Burning Mr. Harding
As Crop Over approaches I have been looking for inspiration to write a Crop Over Blog. Today I found such inspiration in a refreshed memory of Burning Mr. Harding.
As a young child I gathered with my siblings and cousins on Brighton Beach where my uncle lived to watch Harding burn. We did not know what it meant but we knew it happened every year at the end of the Crop Over festivities. To our young minds it was an exciting thing to see this tall figure set ablaze.
To be honest it is only today I have learnt the meaning behind burning Mr. Harding. In an era that is long gone Barbadians were greatly deepened on the sugar crop for their livelyhood. The crop over season was the first 4 months of the year. The end of the season was observed on plantations by Crop Over festivities that I will discuss further in post that will follow this one.
Crop Over is a Barbadian Folk Festival which evolved out of the harvest festivals of two cultures, England and West Af rica. This colourful national celebration is also one the Western world's oldest festivals, dating back to the 1780s' when plantation workers proclaimed the end of the sugar crop with feasting and dancing in the plantation yards. At that time the end of the crop and grueling field-work was cause for celebration. It was a plantation event marked by the arrival of the last cart of canes and punctuated by a day of dancing and frolic. As the last procession of decorated carts made their way into the mill yard, a labourer would beat a make shift gong announcing the "Crop Over."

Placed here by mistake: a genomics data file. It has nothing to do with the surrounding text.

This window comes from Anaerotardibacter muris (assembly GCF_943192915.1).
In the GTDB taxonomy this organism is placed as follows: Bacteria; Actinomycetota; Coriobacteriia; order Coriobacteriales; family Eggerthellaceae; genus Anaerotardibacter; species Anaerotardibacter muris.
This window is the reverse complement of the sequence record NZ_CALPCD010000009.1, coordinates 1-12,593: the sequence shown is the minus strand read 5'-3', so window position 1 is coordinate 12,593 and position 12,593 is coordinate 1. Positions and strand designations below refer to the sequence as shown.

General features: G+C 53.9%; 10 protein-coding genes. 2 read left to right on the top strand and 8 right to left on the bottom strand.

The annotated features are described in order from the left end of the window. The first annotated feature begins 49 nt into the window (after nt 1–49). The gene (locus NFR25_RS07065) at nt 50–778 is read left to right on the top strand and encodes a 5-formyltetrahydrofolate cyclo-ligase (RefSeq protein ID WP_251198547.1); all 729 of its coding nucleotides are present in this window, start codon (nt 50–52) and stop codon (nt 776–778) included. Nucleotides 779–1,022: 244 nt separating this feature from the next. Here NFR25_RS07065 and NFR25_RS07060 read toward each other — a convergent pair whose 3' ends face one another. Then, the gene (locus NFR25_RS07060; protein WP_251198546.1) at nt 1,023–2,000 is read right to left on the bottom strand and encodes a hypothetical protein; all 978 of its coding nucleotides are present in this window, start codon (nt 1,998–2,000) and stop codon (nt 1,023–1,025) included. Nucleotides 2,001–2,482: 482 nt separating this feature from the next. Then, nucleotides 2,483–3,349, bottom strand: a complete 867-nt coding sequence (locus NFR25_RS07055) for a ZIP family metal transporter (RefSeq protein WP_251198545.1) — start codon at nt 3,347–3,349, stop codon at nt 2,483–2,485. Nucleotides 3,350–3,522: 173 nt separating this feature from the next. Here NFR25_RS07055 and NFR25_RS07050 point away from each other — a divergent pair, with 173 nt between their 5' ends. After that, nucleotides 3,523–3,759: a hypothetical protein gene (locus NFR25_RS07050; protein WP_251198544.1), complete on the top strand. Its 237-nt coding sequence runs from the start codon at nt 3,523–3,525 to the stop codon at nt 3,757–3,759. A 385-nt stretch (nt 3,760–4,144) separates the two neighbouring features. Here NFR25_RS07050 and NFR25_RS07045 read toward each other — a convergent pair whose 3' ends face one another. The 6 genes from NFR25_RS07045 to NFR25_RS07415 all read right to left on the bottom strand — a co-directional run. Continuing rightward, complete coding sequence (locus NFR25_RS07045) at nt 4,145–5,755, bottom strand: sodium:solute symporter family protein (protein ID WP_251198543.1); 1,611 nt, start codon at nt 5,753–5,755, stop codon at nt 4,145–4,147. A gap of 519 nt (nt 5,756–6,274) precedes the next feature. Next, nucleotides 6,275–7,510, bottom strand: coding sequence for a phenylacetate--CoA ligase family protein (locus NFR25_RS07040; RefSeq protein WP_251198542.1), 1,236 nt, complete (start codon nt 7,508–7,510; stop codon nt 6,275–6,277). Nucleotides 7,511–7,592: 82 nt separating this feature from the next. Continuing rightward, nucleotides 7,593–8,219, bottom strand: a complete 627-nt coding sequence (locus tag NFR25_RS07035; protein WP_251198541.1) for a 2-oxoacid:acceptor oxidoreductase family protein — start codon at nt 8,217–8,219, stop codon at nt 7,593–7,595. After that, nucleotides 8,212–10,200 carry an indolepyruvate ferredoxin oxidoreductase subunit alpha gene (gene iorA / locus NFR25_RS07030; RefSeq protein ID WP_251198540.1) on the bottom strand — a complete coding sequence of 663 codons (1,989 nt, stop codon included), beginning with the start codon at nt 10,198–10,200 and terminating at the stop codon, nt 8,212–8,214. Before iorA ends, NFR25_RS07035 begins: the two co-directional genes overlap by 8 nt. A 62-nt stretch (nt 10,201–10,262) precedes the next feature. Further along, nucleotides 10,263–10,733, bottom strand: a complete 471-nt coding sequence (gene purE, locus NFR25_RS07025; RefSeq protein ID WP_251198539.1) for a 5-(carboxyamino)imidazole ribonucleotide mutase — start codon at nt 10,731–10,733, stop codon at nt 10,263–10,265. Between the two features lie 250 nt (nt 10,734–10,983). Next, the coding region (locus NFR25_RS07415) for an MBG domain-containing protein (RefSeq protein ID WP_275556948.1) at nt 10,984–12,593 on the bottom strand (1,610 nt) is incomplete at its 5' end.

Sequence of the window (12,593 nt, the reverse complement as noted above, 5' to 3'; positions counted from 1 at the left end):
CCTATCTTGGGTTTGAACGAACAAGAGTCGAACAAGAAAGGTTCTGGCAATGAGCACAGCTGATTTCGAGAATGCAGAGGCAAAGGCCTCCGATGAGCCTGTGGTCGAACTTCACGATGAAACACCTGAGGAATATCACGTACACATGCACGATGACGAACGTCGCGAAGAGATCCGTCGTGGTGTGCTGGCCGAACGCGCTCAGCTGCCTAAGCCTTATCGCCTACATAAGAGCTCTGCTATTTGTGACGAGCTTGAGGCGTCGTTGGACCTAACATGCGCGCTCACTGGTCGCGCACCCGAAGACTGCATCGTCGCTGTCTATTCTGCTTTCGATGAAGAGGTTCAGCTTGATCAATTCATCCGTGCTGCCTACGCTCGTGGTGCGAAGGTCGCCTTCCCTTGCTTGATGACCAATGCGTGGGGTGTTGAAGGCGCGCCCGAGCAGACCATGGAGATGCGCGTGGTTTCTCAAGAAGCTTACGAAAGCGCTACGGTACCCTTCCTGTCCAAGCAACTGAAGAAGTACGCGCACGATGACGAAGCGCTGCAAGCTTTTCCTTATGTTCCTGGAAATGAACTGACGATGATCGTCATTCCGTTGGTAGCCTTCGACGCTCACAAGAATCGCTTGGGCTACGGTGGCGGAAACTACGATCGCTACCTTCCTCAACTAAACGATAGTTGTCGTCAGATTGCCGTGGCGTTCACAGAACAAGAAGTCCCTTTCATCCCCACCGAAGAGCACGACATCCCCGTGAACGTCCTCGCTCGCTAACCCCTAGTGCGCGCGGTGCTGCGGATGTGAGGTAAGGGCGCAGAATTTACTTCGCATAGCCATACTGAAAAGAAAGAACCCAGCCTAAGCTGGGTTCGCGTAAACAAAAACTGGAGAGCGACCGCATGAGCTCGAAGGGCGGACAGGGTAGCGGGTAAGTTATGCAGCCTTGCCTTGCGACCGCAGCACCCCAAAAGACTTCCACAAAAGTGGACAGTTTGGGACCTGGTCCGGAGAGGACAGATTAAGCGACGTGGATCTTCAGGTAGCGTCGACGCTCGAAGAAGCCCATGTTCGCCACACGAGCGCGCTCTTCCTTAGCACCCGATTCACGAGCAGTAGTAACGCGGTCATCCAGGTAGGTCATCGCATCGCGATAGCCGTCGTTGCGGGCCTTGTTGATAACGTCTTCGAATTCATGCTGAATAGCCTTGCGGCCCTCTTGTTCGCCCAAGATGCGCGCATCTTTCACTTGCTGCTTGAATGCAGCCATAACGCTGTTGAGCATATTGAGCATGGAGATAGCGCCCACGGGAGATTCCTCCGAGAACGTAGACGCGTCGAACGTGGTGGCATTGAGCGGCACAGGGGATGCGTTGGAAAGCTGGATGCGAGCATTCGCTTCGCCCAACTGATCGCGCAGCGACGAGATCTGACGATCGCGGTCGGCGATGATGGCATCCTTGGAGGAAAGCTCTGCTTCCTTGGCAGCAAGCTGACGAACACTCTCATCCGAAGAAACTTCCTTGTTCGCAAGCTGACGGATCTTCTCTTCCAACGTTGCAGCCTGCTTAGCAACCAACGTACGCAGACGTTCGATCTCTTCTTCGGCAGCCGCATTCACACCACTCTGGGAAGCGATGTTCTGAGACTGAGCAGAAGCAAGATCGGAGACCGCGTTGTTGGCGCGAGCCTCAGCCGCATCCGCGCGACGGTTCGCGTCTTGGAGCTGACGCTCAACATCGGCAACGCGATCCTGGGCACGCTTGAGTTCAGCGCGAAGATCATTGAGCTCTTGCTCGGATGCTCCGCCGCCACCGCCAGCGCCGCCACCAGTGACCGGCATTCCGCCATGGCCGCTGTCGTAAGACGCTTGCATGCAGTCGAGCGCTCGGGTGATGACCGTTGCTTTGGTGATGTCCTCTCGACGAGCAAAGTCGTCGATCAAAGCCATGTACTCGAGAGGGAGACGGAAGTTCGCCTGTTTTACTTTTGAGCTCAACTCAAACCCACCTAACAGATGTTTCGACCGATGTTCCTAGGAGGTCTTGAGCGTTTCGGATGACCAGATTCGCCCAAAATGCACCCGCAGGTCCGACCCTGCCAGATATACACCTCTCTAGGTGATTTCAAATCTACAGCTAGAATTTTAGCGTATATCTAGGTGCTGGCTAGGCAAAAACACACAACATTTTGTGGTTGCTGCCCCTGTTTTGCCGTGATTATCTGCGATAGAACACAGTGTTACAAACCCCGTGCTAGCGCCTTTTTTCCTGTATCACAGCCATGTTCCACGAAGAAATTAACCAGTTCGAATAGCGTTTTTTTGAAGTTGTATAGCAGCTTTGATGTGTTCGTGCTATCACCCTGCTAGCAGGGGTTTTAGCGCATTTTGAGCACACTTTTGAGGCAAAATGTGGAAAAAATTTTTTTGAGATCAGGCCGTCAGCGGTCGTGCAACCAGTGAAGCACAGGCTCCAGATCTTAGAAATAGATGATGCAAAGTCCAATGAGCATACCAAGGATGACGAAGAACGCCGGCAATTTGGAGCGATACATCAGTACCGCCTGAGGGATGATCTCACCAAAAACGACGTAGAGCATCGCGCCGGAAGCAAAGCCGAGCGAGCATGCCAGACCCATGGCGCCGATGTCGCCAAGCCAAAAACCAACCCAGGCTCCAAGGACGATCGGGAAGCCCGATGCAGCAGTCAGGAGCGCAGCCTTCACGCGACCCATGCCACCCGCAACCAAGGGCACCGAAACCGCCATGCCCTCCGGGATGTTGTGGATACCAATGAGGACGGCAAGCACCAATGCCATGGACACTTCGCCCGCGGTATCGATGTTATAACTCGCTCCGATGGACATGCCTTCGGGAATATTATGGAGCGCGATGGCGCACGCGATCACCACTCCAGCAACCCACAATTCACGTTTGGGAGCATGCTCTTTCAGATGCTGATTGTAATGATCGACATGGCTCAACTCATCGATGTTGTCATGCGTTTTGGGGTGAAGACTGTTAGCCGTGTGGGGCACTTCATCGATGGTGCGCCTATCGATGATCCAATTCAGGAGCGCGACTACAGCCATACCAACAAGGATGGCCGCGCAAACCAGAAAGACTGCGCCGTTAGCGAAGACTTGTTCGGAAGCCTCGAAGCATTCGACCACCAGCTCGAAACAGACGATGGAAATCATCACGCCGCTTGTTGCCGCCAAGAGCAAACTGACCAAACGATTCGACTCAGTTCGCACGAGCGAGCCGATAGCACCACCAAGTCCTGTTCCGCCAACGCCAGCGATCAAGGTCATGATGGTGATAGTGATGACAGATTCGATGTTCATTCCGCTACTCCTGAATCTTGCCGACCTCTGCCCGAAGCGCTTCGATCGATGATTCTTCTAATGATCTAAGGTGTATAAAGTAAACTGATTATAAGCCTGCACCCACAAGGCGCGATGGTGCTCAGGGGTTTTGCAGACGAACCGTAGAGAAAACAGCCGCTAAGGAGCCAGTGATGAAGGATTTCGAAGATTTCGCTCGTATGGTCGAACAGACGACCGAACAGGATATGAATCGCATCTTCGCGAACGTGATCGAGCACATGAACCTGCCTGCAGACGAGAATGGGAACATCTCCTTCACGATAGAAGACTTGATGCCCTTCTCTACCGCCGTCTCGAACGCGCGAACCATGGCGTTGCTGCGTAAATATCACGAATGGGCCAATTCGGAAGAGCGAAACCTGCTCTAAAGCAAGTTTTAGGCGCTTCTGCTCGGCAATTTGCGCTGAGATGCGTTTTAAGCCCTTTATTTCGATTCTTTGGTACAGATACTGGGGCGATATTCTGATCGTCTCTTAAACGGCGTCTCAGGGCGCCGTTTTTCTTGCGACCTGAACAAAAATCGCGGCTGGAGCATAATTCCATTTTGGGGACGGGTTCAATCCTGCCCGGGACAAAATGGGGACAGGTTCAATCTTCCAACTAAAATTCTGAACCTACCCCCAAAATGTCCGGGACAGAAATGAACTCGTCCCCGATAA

The very last cart carried "Mr Harding" an effigy made of cane trash stuffed into an old pair of trousers and coat, with a top hat on its head. Mr. Harding symbolized that period between sugar crops, when employment was difficult to obtain and money was scarce. This time was referred to as "Hard Time" so that the crop time and the hard time divided the Barbadian year.
In 1974 when Crop Over was revived and adopted by the Board of Tourism as a national festival, the "burning of Mr. Harding" was included. But as the result of an element of lawlessness that marred this event in 1979, the ritual was discontinued.
The "Mighty Gabby" a well known Barbadian Calypsonian won the first ever Crop-Over road march title in 1979 with "Burn Mr. Harding"
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